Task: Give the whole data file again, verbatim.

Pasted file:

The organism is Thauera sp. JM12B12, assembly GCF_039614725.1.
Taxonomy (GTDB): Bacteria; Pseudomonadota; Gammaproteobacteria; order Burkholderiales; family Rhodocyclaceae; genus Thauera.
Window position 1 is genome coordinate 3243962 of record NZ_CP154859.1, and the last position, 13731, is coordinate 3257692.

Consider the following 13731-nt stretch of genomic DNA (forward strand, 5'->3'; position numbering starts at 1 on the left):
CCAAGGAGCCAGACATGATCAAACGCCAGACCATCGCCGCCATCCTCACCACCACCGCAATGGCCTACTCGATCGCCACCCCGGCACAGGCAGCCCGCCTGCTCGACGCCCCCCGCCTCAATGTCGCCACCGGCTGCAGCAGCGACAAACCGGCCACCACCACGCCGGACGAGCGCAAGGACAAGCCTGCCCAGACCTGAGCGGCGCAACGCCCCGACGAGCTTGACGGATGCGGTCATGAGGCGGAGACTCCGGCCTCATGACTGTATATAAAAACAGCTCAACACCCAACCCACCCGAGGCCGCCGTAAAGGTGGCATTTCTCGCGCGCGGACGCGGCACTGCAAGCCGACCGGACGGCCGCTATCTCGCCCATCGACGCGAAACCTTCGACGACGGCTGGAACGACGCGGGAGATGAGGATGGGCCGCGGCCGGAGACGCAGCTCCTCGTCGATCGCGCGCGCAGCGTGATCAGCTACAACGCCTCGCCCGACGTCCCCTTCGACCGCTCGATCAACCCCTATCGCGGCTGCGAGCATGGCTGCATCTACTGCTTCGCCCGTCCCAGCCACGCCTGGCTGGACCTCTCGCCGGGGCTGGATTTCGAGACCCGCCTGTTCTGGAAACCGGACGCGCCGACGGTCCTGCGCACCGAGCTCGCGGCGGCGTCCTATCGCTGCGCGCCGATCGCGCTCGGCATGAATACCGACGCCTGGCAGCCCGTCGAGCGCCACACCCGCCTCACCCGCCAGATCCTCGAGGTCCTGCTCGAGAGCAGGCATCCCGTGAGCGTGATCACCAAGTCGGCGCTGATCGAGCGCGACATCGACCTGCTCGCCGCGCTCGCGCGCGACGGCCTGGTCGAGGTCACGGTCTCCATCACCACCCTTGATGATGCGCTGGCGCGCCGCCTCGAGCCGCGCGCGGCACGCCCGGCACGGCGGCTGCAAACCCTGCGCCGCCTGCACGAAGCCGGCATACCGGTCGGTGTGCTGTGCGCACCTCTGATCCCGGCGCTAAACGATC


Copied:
The organism is Thauera sp. JM12B12, assembly GCF_039614725.1.
Taxonomy (GTDB): Bacteria; Pseudomonadota; Gammaproteobacteria; order Burkholderiales; family Rhodocyclaceae; genus Thauera.
Window position 1 is genome coordinate 3243962 of record NZ_CP154859.1, and the last position, 13731, is coordinate 3257692.

Consider the following 13731-nt stretch of genomic DNA (forward strand, 5'->3'; position numbering starts at 1 on the left):
CCAAGGAGCCAGACATGATCAAACGCCAGACCATCGCCGCCATCCTCACCACCACCGCAATGGCCTACTCGATCGCCACCCCGGCACAGGCAGCCCGCCTGCTCGACGCCCCCCGCCTCAATGTCGCCACCGGCTGCAGCAGCGACAAACCGGCCACCACCACGCCGGACGAGCGCAAGGACAAGCCTGCCCAGACCTGAGCGGCGCAACGCCCCGACGAGCTTGACGGATGCGGTCATGAGGCGGAGACTCCGGCCTCATGACTGTATATAAAAACAGCTCAACACCCAACCCACCCGAGGCCGCCGTAAAGGTGGCATTTCTCGCGCGCGGACGCGGCACTGCAAGCCGACCGGACGGCCGCTATCTCGCCCATCGACGCGAAACCTTCGACGACGGCTGGAACGACGCGGGAGATGAGGATGGGCCGCGGCCGGAGACGCAGCTCCTCGTCGATCGCGCGCGCAGCGTGATCAGCTACAACGCCTCGCCCGACGTCCCCTTCGACCGCTCGATCAACCCCTATCGCGGCTGCGAGCATGGCTGCATCTACTGCTTCGCCCGTCCCAGCCACGCCTGGCTGGACCTCTCGCCGGGGCTGGATTTCGAGACCCGCCTGTTCTGGAAACCGGACGCGCCGACGGTCCTGCGCACCGAGCTCGCGGCGGCGTCCTATCGCTGCGCGCCGATCGCGCTCGGCATGAATACCGACGCCTGGCAGCCCGTCGAGCGCCACACCCGCCTCACCCGCCAGATCCTCGAGGTCCTGCTCGAGAGCAGGCATCCCGTGAGCGTGATCACCAAGTCGGCGCTGATCGAGCGCGACATCGACCTGCTCGCCGCGCTCGCGCGCGACGGCCTGGTCGAGGTCACGGTCTCCATCACCACCCTTGATGATGCGCTGGCGCGCCGCCTCGAGCCGCGCGCGGCACGCCCGGCACGGCGGCTGCAAACCCTGCGCCGCCTGCACGAAGCCGGCATACCGGTCGGTGTGCTGTGCGCACCTCTGATCCCGGCGCTAAACGATC